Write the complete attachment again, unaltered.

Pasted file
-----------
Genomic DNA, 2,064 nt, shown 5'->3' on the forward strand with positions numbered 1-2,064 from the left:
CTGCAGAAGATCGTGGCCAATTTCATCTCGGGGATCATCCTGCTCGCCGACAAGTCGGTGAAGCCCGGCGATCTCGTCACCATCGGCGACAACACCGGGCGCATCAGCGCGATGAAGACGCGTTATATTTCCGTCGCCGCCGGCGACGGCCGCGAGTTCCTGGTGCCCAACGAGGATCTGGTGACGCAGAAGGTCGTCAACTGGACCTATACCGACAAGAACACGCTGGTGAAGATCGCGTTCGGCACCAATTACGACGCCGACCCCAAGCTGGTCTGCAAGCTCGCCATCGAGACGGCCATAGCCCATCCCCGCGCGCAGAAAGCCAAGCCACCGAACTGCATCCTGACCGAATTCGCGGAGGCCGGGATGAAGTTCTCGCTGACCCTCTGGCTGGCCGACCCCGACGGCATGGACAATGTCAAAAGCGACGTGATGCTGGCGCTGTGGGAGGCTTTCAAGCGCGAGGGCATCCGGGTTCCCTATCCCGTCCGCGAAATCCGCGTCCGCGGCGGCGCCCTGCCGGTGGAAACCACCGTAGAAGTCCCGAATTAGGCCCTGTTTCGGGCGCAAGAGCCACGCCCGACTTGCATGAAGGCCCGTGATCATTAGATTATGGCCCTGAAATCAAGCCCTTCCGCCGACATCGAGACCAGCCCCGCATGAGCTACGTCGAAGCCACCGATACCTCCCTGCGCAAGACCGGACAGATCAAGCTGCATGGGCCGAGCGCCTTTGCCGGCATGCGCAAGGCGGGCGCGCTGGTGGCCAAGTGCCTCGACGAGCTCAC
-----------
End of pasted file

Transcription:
Genomic DNA, 2,064 nt, shown 5'->3' on the forward strand with positions numbered 1-2,064 from the left:
CTGCAGAAGATCGTGGCCAATTTCATCTCGGGGATCATCCTGCTCGCCGACAAGTCGGTGAAGCCCGGCGATCTCGTCACCATCGGCGACAACACCGGGCGCATCAGCGCGATGAAGACGCGTTATATTTCCGTCGCCGCCGGCGACGGCCGCGAGTTCCTGGTGCCCAACGAGGATCTGGTGACGCAGAAGGTCGTCAACTGGACCTATACCGACAAGAACACGCTGGTGAAGATCGCGTTCGGCACCAATTACGACGCCGACCCCAAGCTGGTCTGCAAGCTCGCCATCGAGACGGCCATAGCCCATCCCCGCGCGCAGAAAGCCAAGCCACCGAACTGCATCCTGACCGAATTCGCGGAGGCCGGGATGAAGTTCTCGCTGACCCTCTGGCTGGCCGACCCCGACGGCATGGACAATGTCAAAAGCGACGTGATGCTGGCGCTGTGGGAGGCTTTCAAGCGCGAGGGCATCCGGGTTCCCTATCCCGTCCGCGAAATCCGCGTCCGCGGCGGCGCCCTGCCGGTGGAAACCACCGTAGAAGTCCCGAATTAGGCCCTGTTTCGGGCGCAAGAGCCACGCCCGACTTGCATGAAGGCCCGTGATCATTAGATTATGGCCCTGAAATCAAGCCCTTCCGCCGACATCGAGACCAGCCCCGCATGAGCTACGTCGAAGCCACCGATACCTCCCTGCGCAAGACCGGACAGATCAAGCTGCATGGGCCGAGCGCCTTTGCCGGCATGCGCAAGGCGGGCGCGCTGGTGGCCAAGTGCCTCGACGAGCTCAC